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Tuesday, August 16, 2011

A lesson for Najib, Hisham, the IGP and EC from the UK police chiefs

Sulaiman Kamal | 2:00 AM | | | | | | Best Blogger Tips

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Malaysia - Bersih Tear Gas

London Riot
It looks like Prime Minister Najib Razak and his government have really dropped below the level of sub-par intelligence. They seem adamant to compare Bersih 2.0 with the riots in Britain. The whole idea that preemptive action can stop riots underscores how little the Malaysian police and BN government understand their own citizens. On a more chilling note, it also reflects the determination of the Najib administration to continue using electoral fraud to cling to power.
The premise for the riots in Britain is totally different from that of the Bersih's in Malaysia. The former was spontaneous sparked by unhappiness over an alleged case of police brutality, while the latter was a well-organized and highly-publicized rally for free and fair elections that everyone in the country had been anticipating for months.
The UK police found a brutal situation on their hands, whereas the Malaysian police created a situation that was unnecessarily brutal.

Making Malaysia a laughing stock once too often
But Prime Minister Najib is determined to hang Bersih with the London riots. It doesn't matter that he is already starting to draw flak and ridicule for his poor 'intellectual' judgment or that the international community gets treated to another dose warped logic just so he can hammer out his point of view to benefit himself. Does he not worry about giving the world an image of a stereotypical banana republic dictator? The writing is already on the wall for him but the sooner he leaves office, the less damage to the country's image is done. Malaysians here and abroad are fed of being made to look like kampung buffons or village idiots by ill-informed and unthinking leaders.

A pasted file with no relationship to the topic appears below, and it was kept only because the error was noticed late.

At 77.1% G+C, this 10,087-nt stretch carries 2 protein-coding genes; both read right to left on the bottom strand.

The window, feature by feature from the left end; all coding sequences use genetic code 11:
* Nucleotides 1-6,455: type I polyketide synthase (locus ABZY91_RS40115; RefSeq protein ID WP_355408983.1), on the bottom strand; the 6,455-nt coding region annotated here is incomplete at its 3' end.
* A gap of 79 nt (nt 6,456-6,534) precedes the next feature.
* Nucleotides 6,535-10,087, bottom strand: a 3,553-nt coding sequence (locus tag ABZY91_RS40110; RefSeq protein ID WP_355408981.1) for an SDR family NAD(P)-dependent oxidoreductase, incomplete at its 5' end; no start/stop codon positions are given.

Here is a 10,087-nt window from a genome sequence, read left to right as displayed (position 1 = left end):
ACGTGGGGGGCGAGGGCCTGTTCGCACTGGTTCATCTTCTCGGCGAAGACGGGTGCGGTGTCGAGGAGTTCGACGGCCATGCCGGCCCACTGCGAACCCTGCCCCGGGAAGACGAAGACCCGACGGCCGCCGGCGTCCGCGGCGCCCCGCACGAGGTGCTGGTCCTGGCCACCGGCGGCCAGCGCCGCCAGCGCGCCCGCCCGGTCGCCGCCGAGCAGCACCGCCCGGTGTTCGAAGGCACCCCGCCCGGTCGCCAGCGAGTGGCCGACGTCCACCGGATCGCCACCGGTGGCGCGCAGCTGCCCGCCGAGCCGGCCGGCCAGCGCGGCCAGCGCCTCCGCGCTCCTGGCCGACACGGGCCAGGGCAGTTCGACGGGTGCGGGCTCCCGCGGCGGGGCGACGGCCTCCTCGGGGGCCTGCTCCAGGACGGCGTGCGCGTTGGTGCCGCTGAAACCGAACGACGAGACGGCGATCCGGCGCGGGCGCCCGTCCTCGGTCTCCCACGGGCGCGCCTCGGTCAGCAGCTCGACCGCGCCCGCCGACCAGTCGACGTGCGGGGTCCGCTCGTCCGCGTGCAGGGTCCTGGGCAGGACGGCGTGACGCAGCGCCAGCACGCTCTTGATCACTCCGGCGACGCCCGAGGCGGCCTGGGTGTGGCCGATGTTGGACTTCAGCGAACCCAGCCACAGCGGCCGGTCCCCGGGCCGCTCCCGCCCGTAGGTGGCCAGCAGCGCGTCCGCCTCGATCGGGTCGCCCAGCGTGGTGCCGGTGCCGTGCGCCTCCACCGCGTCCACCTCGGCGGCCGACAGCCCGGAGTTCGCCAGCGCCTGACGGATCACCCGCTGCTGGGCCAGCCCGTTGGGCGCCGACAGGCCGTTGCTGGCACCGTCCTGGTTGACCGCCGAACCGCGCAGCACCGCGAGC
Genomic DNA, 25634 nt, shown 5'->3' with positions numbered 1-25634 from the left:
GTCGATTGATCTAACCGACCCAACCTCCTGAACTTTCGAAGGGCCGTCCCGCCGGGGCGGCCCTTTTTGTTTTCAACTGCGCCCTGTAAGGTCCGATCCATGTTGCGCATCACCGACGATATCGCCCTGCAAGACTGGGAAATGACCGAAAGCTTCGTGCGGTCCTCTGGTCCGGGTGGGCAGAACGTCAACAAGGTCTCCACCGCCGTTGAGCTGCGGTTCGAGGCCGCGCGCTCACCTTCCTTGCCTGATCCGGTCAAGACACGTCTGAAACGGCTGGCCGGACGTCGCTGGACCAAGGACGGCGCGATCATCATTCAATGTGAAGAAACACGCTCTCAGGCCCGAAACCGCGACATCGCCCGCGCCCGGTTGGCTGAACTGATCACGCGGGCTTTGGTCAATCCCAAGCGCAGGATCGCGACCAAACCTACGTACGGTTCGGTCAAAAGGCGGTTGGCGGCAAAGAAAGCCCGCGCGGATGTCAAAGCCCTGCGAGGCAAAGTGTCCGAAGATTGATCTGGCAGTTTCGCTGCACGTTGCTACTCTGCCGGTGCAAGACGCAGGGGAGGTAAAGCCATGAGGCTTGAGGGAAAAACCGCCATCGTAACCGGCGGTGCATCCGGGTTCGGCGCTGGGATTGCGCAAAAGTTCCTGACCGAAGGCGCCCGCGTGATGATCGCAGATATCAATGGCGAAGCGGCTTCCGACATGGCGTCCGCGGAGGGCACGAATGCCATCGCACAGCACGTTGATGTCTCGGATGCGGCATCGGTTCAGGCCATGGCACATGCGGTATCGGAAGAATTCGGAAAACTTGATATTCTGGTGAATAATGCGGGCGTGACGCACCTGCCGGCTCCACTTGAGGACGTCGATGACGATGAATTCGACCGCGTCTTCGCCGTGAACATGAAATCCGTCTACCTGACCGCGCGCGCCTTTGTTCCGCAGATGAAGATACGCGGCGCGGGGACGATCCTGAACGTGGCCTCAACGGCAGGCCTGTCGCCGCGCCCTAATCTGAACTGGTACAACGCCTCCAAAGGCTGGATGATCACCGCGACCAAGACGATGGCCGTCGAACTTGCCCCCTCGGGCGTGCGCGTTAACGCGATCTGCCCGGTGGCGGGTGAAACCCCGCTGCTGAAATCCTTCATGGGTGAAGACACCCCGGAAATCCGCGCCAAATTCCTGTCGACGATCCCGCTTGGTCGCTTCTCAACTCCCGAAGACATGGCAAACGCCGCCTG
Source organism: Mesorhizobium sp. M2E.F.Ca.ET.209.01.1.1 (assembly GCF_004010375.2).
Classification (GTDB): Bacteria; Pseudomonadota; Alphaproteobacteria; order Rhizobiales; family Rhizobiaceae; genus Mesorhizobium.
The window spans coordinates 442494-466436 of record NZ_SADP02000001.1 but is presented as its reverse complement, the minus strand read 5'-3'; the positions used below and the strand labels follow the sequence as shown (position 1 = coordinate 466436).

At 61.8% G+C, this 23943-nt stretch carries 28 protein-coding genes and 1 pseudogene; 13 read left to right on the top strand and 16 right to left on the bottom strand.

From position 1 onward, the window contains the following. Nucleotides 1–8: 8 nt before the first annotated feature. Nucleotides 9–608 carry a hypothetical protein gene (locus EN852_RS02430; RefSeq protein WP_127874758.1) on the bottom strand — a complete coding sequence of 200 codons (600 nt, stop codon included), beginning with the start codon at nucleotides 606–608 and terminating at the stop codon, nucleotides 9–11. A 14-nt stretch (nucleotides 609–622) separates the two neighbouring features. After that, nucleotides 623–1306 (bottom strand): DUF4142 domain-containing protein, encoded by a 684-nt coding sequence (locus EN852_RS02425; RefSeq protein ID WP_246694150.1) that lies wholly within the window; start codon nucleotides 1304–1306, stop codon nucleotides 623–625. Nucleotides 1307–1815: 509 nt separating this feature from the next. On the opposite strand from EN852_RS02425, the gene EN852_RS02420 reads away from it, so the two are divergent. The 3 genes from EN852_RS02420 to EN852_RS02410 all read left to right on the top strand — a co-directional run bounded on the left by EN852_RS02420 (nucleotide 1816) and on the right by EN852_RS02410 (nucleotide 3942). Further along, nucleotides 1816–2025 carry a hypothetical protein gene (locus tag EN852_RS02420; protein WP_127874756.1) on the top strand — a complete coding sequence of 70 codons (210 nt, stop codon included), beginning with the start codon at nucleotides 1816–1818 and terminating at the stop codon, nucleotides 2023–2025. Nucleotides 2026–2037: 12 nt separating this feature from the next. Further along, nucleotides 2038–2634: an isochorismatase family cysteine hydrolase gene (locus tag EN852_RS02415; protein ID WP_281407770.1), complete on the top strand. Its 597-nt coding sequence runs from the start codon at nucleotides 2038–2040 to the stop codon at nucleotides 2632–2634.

In London, the initial candle-light vigil for the slain youth was hijacked by hooligans bent on showing their dissatisfaction towards the British government. This in turn worsened when other youths took to the streets and proceeded to burn and destroy public property. Most of the news accounts paint the rioters as a bunch of looters, destructive and unhappy with the government’s economic policies. It was sheer spontaneous aggression and the scale on which it happened does demands the UK government's review of its social policies, which Prime Minister David Cameron has already agreed to do.
In Malaysia, the BN government had full knowledge of Bersih’s intentions, demands and even march route. No attempt was made by Bersih to hide any of its plans. The organising committee actively tried to negotiate for a route with the police and would have accepted any that was furnished, but no, the police closed the door on Bersih's face. Najib and his establishment had ample time to discuss and mitigate with the Bersih to address public concerns over the need for free and fair elections. But again no, Najib chose to play the supreme dictator. Nothing is wrong with the existing electoral system, he insisted. And is still insisting.
Compare the professionalism of the UK police with Ismail Omar, Khalid Bakar
The difference between the Bersih rally and the London riots is so stark that Najib's foolishness in trying to use it to his advantage has again boomeranged. What can better highlight to Malaysians here and abroad and to the international community, the sorry differences in the level of governmental and institutional professionalism than the stance adopted by the UK police chiefs.